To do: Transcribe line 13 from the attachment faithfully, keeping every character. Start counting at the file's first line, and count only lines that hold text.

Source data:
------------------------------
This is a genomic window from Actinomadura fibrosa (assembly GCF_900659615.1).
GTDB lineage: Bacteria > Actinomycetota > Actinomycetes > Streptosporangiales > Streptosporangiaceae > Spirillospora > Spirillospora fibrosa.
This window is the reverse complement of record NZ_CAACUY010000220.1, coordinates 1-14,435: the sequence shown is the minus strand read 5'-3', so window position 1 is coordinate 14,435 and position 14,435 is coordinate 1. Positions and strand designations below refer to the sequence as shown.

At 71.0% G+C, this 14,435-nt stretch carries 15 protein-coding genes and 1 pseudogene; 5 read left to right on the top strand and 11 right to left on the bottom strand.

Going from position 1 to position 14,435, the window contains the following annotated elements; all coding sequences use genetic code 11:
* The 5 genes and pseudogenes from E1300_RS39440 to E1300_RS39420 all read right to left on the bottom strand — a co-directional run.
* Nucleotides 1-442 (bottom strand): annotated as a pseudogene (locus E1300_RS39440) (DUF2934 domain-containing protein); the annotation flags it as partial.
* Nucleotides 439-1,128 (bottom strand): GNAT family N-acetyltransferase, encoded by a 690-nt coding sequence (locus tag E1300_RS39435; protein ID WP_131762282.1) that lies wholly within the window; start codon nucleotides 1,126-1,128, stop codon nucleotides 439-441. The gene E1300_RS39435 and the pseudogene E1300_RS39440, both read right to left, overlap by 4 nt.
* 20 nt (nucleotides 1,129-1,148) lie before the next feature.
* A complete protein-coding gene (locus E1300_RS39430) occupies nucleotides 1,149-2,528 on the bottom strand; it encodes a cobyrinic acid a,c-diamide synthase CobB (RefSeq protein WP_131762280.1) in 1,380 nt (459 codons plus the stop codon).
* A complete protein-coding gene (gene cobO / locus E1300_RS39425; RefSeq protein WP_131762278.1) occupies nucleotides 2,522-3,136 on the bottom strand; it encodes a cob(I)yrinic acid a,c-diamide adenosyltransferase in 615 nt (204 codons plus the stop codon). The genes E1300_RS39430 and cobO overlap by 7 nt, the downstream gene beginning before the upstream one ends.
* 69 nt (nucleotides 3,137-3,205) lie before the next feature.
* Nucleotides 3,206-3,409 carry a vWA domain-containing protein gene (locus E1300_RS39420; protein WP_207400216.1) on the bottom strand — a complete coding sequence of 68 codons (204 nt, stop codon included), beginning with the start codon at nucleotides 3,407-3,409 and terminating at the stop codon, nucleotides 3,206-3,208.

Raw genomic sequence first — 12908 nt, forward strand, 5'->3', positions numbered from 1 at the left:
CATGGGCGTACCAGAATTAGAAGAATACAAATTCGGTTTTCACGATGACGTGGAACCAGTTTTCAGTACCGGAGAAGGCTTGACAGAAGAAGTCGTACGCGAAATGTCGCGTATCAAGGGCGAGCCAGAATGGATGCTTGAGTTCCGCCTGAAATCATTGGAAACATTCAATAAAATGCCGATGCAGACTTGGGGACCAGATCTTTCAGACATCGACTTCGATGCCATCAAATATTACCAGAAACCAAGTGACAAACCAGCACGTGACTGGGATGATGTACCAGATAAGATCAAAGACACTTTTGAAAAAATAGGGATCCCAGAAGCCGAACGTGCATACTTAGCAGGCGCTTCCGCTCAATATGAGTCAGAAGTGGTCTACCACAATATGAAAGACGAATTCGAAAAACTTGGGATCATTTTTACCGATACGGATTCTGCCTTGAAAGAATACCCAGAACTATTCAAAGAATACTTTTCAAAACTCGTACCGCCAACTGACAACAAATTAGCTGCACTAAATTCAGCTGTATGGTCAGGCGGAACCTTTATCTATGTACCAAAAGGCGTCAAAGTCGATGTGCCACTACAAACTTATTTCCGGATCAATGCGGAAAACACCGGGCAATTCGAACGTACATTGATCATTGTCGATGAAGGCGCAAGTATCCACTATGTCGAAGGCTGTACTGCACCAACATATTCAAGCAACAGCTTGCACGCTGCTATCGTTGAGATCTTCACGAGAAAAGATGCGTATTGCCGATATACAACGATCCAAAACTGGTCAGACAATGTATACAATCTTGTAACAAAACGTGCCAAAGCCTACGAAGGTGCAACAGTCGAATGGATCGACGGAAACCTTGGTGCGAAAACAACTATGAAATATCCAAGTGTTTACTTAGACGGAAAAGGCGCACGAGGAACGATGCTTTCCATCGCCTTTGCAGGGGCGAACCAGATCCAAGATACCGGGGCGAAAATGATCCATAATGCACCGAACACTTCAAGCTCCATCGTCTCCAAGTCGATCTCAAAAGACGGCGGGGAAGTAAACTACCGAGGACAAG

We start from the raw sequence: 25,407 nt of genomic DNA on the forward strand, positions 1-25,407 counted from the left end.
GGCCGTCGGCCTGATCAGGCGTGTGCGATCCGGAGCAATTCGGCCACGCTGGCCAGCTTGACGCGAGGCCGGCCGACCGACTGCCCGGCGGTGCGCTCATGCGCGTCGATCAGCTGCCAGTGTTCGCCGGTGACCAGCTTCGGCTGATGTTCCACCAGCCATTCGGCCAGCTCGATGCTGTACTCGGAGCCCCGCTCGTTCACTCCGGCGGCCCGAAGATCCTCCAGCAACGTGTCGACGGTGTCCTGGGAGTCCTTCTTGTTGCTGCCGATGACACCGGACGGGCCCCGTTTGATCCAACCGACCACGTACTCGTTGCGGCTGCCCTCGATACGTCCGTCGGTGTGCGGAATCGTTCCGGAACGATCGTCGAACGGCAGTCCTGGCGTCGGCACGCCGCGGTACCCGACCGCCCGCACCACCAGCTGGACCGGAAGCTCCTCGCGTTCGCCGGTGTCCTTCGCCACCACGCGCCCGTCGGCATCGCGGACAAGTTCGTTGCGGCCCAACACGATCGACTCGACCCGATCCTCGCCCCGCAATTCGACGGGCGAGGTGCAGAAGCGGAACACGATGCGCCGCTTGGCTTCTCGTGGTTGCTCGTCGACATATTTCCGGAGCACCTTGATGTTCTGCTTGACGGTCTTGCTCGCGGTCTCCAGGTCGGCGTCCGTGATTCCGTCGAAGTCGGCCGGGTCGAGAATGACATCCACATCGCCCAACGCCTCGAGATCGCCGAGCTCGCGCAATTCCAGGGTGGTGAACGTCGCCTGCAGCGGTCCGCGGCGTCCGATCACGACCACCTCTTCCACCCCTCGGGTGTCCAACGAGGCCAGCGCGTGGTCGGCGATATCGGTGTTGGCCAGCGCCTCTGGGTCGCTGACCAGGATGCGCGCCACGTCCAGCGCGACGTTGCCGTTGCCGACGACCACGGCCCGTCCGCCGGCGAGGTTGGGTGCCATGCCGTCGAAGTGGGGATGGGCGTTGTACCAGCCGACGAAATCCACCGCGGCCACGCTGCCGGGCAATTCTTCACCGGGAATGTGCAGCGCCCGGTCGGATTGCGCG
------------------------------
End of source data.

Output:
* Nucleotides 3,206-3,409 carry a vWA domain-containing protein gene (locus E1300_RS39420; protein WP_207400216.1) on the bottom strand — a complete coding sequence of 68 codons (204 nt, stop codon included), beginning with the start codon at nucleotides 3,407-3,409 and terminating at the stop codon, nucleotides 3,206-3,208.